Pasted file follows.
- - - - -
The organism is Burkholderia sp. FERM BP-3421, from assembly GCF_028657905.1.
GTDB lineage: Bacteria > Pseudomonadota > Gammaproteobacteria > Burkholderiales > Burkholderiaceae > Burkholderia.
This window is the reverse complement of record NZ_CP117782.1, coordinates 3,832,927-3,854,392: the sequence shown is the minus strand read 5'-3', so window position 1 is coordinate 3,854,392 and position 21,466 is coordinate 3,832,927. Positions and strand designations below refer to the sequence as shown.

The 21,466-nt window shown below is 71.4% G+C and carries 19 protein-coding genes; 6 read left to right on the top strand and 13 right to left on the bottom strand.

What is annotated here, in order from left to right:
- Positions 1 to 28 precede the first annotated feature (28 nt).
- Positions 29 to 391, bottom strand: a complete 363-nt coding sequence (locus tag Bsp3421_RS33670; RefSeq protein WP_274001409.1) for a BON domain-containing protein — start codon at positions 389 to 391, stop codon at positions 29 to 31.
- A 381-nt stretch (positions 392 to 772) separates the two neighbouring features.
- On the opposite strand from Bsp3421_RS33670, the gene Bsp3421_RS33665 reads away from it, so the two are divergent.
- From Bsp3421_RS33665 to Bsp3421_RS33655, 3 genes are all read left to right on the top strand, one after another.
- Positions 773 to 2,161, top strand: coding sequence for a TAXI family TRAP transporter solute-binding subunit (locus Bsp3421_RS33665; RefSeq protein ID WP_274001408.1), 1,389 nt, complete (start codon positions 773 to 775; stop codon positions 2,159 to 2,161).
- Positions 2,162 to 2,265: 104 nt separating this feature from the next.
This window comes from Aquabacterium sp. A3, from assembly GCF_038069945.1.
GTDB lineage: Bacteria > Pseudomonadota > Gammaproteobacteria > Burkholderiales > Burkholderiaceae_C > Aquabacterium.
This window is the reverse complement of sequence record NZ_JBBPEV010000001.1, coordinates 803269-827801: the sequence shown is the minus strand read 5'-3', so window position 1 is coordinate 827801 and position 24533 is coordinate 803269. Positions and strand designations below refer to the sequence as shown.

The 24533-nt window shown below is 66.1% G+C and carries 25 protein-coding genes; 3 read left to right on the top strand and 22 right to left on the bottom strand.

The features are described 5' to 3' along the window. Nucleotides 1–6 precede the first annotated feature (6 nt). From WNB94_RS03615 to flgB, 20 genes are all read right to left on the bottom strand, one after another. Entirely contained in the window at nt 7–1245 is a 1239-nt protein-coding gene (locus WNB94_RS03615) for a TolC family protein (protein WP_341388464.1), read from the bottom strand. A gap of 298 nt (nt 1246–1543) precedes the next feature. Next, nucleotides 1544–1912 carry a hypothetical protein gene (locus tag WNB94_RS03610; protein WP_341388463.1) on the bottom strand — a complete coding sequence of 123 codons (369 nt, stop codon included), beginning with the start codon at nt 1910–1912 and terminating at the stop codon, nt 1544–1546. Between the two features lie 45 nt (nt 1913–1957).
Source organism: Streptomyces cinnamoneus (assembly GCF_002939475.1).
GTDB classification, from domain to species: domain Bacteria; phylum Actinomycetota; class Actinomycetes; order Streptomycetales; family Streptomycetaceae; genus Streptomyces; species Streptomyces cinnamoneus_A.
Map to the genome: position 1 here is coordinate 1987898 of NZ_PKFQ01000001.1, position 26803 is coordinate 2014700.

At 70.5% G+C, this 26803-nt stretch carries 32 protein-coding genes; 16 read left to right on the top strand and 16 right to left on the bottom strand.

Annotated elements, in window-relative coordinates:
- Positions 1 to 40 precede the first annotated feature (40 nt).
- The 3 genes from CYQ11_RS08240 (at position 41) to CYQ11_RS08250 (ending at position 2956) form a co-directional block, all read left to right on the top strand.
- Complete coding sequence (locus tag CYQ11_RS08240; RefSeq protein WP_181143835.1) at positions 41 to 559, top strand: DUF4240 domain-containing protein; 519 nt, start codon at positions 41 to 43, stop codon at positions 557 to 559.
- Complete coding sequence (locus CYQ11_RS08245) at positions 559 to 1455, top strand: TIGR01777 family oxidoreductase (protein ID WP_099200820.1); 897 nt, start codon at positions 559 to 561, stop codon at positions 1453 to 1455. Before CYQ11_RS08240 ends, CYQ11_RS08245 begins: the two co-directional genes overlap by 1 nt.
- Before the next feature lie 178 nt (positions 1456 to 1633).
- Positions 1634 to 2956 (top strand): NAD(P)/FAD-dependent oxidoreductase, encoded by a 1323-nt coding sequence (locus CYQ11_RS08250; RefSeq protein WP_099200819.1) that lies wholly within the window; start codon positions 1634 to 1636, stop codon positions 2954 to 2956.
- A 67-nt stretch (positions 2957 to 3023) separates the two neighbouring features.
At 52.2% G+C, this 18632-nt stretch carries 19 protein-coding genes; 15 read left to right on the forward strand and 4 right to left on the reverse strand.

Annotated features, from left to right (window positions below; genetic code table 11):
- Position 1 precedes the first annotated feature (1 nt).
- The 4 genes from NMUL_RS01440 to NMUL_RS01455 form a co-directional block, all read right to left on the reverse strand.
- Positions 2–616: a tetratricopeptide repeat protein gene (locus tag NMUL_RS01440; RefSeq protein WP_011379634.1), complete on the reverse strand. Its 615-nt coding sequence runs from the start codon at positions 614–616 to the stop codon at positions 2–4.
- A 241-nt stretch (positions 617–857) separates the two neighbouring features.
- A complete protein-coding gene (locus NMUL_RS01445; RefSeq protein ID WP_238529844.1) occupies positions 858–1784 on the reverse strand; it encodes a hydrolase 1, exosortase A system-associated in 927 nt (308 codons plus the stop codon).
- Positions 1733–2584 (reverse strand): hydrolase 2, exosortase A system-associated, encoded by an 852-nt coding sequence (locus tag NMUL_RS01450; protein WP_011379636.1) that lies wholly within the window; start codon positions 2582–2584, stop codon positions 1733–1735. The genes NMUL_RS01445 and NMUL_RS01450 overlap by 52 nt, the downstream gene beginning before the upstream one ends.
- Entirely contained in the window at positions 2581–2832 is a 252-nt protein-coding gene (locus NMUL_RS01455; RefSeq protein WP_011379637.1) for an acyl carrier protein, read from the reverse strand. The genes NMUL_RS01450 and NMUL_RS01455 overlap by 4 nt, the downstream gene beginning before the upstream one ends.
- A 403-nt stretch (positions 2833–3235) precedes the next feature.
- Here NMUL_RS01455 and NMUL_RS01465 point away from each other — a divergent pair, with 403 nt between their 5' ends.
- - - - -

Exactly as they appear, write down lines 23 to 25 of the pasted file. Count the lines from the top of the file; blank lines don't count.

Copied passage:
- Positions 1 to 40 precede the first annotated feature (40 nt).
- The 3 genes from CYQ11_RS08240 (at position 41) to CYQ11_RS08250 (ending at position 2956) form a co-directional block, all read left to right on the top strand.
- Complete coding sequence (locus tag CYQ11_RS08240; RefSeq protein WP_181143835.1) at positions 41 to 559, top strand: DUF4240 domain-containing protein; 519 nt, start codon at positions 41 to 43, stop codon at positions 557 to 559.